Former President Bill Clinton paid a visit to the 2012 Redondo Union High School graduation ceremony, in large part because his nephew Tyler was one of the baccalaureates.
I cannot say that I was biting my lip with eager anticipation, although I am certain he could not bypass the opportunity to showcase his Southern, slick-willy charm. Even Secretary of State Hillary was on hand to stand by her man.
I like Bubba, in part because he sang the praises of the Bush taxcuts last week, in part because during his presidency he signed into law welfare reform and instituted a much-needed line-item veto as president.
I do not like Bubba, in large part because he was a tax-and-spend Centrist who soiled (no pun intended) the reputation of the Presidency. I do not like that he lied to a grand jury about his infidelities.
I do not see what this man's example could extend to the graduating class of 2012. He lied under oath, tied up the Senate and the Congress for years haggling over a single-payer system during the first two years of his presidency, then went out to fight his way out of one scandal after another.
I believe that the students of Redondo Union High School deserve better than a commencement speech from a man who majored in the minors yet minored int the majors, including the crucial importance of public service bolstered by private integrity, not ego-driven ambition.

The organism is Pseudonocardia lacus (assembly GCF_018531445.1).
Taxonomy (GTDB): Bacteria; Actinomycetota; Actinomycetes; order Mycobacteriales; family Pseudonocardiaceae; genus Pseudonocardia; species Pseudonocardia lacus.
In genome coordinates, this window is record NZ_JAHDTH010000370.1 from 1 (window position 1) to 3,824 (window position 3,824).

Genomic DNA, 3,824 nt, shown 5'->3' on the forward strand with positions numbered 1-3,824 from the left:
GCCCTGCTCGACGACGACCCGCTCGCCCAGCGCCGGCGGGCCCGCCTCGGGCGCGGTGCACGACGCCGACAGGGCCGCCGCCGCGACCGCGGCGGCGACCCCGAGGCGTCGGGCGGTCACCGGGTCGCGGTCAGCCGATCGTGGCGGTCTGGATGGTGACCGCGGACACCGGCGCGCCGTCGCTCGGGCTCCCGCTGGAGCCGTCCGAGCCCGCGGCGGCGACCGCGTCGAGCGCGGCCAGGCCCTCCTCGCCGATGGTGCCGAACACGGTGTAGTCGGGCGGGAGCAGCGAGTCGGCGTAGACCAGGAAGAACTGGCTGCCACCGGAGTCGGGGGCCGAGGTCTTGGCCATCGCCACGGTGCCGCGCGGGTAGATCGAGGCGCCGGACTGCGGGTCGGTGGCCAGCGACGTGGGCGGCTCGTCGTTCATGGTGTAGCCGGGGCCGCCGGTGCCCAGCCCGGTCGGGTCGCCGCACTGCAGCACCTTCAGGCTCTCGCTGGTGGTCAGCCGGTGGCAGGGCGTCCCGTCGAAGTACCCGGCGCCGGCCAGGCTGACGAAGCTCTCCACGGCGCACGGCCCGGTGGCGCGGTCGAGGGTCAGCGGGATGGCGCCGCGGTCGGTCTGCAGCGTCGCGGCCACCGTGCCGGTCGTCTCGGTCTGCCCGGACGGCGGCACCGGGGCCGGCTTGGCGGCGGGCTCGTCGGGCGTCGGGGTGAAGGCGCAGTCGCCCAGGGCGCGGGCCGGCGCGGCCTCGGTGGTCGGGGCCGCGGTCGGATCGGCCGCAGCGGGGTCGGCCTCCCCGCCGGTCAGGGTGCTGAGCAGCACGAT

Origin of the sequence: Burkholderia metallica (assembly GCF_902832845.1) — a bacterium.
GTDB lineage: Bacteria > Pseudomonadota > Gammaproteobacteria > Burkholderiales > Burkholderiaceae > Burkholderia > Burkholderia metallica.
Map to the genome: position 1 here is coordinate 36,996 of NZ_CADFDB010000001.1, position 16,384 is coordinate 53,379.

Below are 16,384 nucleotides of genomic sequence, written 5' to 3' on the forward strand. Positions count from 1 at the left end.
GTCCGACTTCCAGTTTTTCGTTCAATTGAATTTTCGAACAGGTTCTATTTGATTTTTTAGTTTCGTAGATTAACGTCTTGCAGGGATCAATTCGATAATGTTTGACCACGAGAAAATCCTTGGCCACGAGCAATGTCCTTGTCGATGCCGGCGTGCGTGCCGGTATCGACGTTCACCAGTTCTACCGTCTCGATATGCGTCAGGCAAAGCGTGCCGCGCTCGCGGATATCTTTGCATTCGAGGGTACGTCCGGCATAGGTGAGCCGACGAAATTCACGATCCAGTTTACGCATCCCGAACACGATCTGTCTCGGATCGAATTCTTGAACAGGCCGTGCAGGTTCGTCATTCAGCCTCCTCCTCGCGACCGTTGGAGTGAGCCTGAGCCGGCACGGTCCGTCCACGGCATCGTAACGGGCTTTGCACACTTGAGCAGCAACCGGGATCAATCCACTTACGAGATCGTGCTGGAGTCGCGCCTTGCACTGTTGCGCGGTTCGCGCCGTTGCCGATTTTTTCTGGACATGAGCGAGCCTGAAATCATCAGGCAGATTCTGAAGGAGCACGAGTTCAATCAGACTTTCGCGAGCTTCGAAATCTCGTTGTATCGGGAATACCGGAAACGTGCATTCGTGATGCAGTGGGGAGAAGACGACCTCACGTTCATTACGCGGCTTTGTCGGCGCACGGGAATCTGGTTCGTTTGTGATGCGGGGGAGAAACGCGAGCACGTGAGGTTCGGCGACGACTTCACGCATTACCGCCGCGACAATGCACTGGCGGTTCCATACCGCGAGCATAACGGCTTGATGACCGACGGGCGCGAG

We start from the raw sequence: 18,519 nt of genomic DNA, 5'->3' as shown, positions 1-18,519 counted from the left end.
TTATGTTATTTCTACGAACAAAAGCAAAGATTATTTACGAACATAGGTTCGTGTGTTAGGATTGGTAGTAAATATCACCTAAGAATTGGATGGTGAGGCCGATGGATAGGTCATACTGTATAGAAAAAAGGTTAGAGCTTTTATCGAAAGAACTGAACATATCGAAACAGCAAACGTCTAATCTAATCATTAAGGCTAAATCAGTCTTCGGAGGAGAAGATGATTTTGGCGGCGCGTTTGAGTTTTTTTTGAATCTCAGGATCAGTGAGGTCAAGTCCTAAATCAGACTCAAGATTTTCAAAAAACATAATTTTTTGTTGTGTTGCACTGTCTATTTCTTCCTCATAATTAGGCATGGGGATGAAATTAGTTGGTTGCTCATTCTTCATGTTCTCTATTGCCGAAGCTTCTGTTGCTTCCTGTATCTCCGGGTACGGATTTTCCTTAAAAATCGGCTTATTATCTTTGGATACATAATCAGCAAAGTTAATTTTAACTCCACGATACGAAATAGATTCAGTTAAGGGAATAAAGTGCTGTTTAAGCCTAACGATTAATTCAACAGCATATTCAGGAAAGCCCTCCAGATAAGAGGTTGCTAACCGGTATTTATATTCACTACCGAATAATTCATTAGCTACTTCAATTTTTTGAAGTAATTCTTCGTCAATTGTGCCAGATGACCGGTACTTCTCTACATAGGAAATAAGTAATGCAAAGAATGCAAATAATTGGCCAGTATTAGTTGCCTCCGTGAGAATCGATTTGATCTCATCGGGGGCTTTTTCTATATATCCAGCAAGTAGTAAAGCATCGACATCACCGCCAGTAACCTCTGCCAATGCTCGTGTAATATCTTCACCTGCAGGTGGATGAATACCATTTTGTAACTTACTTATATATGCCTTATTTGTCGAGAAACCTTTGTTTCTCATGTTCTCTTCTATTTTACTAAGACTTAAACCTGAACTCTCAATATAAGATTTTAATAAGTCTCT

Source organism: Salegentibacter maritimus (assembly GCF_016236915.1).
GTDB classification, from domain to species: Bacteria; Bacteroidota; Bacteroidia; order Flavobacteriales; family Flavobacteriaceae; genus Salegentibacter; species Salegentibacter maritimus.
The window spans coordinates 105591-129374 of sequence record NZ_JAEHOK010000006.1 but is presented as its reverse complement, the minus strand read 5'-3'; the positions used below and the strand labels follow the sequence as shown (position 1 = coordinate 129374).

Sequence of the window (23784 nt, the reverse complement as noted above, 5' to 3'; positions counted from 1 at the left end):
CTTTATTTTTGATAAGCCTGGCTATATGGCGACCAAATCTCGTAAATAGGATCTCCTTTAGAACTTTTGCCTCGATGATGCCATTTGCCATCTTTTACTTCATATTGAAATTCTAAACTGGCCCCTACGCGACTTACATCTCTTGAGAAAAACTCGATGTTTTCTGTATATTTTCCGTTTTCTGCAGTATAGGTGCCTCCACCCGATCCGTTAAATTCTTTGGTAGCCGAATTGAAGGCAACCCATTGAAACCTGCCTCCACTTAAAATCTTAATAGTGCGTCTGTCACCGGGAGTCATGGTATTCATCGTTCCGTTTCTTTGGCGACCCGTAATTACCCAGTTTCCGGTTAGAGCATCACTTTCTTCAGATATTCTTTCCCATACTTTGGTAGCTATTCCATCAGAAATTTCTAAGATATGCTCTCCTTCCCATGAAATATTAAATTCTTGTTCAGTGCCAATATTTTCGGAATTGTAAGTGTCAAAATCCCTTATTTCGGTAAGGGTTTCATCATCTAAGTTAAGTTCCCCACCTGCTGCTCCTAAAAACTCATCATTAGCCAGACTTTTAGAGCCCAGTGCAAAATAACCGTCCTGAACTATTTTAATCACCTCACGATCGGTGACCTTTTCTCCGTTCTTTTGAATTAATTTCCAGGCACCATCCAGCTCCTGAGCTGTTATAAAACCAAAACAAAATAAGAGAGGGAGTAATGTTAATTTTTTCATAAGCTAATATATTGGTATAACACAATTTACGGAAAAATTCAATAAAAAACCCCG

President Clinton was also on hand to assist the Redondo Beach Education Foundation with another fundraiser. Public education does not need more money, but better management with fewer resources.
If President Clinton wants to help public education, he could start by setting the record straight on the proper role of the federal government, as he was the executive who once touted, "The Era of Big Government is Over."
Principal Nicole Wesley said that she did not want the purported arrival of the former President to overshadow the graduation ceremony: "We just want to make sure this is about all the kids," she offered.
If she was leading the school in the best interests of the students, she would not dismiss basketball coaches without cause or notice. She would take the lead to combat the raging drug problems threatening many youth on campus. She would go out of her way to press for a voucher program as well as limiting any extraneous spending which siphons money out of the classroom and into empty programs or into district officials' paychecks and pensions.